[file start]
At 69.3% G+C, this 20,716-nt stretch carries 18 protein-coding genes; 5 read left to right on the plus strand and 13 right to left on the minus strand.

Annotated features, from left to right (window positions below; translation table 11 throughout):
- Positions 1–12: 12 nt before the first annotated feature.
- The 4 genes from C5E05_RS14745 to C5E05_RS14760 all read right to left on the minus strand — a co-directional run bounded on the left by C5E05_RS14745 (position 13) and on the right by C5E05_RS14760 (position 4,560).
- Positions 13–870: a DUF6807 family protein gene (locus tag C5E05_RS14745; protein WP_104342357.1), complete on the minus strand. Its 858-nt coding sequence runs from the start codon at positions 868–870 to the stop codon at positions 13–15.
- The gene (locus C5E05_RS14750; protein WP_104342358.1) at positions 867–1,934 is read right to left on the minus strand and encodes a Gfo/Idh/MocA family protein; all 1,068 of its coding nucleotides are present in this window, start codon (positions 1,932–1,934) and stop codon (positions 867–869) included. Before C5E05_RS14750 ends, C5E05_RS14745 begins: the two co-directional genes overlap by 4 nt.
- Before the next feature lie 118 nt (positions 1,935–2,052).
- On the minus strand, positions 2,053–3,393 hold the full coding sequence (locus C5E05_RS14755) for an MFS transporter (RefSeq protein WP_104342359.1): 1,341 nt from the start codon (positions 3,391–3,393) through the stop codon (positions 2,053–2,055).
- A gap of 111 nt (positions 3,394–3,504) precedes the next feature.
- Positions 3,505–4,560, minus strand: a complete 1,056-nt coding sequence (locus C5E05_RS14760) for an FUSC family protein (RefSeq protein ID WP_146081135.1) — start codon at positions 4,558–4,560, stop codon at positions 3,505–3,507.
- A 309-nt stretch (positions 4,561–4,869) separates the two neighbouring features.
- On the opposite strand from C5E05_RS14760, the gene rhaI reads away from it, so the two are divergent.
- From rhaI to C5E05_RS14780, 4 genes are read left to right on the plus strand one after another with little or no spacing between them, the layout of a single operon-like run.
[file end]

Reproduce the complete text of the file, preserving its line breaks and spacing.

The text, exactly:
At 69.3% G+C, this 20,716-nt stretch carries 18 protein-coding genes; 5 read left to right on the plus strand and 13 right to left on the minus strand.

Annotated features, from left to right (window positions below; translation table 11 throughout):
- Positions 1–12: 12 nt before the first annotated feature.
- The 4 genes from C5E05_RS14745 to C5E05_RS14760 all read right to left on the minus strand — a co-directional run bounded on the left by C5E05_RS14745 (position 13) and on the right by C5E05_RS14760 (position 4,560).
- Positions 13–870: a DUF6807 family protein gene (locus tag C5E05_RS14745; protein WP_104342357.1), complete on the minus strand. Its 858-nt coding sequence runs from the start codon at positions 868–870 to the stop codon at positions 13–15.
- The gene (locus C5E05_RS14750; protein WP_104342358.1) at positions 867–1,934 is read right to left on the minus strand and encodes a Gfo/Idh/MocA family protein; all 1,068 of its coding nucleotides are present in this window, start codon (positions 1,932–1,934) and stop codon (positions 867–869) included. Before C5E05_RS14750 ends, C5E05_RS14745 begins: the two co-directional genes overlap by 4 nt.
- Before the next feature lie 118 nt (positions 1,935–2,052).
- On the minus strand, positions 2,053–3,393 hold the full coding sequence (locus C5E05_RS14755) for an MFS transporter (RefSeq protein WP_104342359.1): 1,341 nt from the start codon (positions 3,391–3,393) through the stop codon (positions 2,053–2,055).
- A gap of 111 nt (positions 3,394–3,504) precedes the next feature.
- Positions 3,505–4,560, minus strand: a complete 1,056-nt coding sequence (locus C5E05_RS14760) for an FUSC family protein (RefSeq protein ID WP_146081135.1) — start codon at positions 4,558–4,560, stop codon at positions 3,505–3,507.
- A 309-nt stretch (positions 4,561–4,869) separates the two neighbouring features.
- On the opposite strand from C5E05_RS14760, the gene rhaI reads away from it, so the two are divergent.
- From rhaI to C5E05_RS14780, 4 genes are read left to right on the plus strand one after another with little or no spacing between them, the layout of a single operon-like run.